Mr. Shi’s Dumplings; Baochao Hutong, Beijing

Chinese food in China is incredibly oily, not exactly the best recipe for health. While walking Baochao Hutong, I saw a sign outside of Mr. Shi’s Dumplings advertising the limited use of oil (but, regrettably, no MSG, which has a bad reputation but in my limited experience tastes great).

I ordered the most expensive dumpling dish on the menu: 30 RMB for 15 dumplings, boiled, and filled with beef, water chestnuts, and green onions. I chose boiled, and the meal was served with their free, and self-reportedly famous, pickled garlic. After 11 dumplings, I had no room for pickled garlic. This was one of the better meals that I’ve eaten in China, and had it not been for the Mapo Tofu that I ate on Guijie, this might have been the best meal from my most recent trip.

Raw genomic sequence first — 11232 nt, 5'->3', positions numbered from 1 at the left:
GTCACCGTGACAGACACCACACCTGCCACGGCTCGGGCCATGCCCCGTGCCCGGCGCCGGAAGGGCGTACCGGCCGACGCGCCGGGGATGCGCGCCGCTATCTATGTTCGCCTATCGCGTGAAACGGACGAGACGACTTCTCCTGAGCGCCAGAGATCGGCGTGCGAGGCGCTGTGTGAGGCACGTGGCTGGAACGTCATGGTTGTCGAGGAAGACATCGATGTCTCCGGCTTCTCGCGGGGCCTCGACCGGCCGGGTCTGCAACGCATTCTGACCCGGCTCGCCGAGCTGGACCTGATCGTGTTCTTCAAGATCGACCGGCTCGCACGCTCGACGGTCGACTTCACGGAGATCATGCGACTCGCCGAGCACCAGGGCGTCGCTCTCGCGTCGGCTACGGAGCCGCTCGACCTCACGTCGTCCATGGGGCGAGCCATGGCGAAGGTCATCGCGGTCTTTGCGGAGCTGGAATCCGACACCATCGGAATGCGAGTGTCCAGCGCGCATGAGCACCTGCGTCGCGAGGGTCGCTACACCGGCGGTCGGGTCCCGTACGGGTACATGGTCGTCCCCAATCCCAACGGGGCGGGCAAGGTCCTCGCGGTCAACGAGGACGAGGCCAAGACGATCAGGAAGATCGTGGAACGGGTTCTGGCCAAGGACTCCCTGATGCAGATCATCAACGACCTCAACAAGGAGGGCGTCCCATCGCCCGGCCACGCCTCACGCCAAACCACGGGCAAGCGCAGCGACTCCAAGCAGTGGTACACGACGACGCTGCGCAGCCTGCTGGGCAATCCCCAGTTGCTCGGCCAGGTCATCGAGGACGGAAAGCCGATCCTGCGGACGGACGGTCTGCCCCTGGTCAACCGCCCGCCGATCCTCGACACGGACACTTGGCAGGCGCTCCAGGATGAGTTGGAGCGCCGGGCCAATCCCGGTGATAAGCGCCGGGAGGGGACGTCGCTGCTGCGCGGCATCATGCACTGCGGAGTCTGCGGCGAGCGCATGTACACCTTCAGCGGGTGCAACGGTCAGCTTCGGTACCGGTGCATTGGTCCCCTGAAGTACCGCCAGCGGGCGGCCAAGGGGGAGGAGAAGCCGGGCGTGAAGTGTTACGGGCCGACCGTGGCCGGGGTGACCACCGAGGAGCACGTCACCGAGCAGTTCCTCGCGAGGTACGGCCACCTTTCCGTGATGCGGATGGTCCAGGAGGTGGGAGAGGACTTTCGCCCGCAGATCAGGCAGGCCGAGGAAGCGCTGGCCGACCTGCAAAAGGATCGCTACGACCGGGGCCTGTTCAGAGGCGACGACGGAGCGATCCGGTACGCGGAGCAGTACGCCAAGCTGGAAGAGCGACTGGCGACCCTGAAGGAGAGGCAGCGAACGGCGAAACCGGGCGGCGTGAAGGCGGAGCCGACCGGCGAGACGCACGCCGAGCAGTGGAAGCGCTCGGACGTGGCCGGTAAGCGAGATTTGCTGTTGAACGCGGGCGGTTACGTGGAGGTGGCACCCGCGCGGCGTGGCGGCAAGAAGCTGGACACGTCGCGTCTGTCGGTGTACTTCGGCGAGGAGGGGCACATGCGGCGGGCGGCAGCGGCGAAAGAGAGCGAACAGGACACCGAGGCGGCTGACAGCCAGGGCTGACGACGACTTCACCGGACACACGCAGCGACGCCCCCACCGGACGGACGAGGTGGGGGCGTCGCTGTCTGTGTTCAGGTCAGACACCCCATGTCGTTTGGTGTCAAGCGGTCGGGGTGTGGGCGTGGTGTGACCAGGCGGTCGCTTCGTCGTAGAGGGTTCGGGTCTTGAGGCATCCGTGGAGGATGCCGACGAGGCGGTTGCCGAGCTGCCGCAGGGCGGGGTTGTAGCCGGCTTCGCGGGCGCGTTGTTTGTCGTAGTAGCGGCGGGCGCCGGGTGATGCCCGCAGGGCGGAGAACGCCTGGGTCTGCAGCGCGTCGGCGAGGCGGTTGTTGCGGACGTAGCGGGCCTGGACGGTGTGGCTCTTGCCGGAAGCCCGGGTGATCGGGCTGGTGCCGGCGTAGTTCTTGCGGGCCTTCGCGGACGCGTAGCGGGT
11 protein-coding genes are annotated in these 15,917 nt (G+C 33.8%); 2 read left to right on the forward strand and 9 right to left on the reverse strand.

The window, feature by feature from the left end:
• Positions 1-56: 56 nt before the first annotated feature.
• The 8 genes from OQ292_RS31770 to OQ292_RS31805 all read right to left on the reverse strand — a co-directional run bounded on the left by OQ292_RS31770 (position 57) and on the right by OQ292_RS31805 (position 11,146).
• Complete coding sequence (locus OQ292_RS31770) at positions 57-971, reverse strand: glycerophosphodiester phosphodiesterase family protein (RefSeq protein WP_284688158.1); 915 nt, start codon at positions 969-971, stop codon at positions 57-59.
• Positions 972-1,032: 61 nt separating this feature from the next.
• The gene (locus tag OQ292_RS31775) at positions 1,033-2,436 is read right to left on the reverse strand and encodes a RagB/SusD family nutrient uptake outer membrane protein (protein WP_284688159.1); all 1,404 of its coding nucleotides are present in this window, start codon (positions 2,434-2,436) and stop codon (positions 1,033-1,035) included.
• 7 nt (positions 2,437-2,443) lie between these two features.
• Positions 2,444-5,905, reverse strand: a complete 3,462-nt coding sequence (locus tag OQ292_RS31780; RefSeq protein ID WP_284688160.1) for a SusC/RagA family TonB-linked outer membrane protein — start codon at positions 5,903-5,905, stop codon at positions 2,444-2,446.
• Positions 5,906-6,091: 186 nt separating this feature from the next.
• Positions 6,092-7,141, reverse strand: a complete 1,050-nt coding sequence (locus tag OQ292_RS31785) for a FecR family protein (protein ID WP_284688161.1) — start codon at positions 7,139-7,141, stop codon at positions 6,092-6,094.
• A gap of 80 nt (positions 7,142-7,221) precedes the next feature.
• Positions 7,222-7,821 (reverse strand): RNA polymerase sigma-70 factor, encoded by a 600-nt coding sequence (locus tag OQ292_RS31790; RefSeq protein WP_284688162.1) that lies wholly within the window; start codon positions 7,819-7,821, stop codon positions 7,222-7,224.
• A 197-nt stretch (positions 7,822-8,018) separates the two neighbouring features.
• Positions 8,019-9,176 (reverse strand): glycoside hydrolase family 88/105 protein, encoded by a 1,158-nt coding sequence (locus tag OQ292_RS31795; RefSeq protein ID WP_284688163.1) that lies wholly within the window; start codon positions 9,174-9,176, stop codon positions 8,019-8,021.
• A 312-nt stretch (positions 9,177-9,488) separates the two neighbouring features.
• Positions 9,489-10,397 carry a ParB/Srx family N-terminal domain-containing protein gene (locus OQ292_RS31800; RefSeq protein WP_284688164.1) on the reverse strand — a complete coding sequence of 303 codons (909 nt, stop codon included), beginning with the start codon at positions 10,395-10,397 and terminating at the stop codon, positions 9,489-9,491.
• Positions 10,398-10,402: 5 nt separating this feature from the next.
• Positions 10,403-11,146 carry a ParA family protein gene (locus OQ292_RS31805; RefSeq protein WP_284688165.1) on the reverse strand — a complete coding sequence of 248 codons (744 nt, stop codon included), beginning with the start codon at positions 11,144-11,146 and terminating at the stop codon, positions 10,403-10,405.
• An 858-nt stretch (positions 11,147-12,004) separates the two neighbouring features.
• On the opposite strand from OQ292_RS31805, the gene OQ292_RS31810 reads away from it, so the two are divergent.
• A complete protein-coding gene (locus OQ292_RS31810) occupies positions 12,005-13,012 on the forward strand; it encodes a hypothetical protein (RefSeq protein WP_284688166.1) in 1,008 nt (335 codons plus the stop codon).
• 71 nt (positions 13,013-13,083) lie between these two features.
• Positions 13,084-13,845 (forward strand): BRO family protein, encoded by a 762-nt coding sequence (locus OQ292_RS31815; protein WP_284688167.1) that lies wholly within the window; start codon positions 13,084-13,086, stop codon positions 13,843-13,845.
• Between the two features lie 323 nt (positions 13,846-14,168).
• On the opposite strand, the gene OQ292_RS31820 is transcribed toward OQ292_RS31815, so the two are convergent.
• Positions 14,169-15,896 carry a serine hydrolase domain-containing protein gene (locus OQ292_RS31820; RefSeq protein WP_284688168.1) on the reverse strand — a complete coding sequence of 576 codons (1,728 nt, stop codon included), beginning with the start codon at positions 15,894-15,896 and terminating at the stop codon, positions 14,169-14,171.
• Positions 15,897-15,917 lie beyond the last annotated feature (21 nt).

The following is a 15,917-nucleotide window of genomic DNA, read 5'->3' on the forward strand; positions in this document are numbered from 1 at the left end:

Beef dumplings, boiled, with water chestnuts and green onions; 30元 ($4.72 USD) with free pickled garlic.

Mr. Shi’s Dumplings; Baochao hutong, Beijing.

I signed and dated the wall: 大龙, “Big Dragon,” my Chinese name.

Perhaps I wrote my name a bit too large, but it is difficult for me to write Chinese characters. Still, probably too large.

It seemed that more locals were eating here than anywhere else nearby; this was on Guilou East Street, near the Drum and Bell towers, and it appeared that they served large (about the size of a fist) baozi or dumplings or something similar.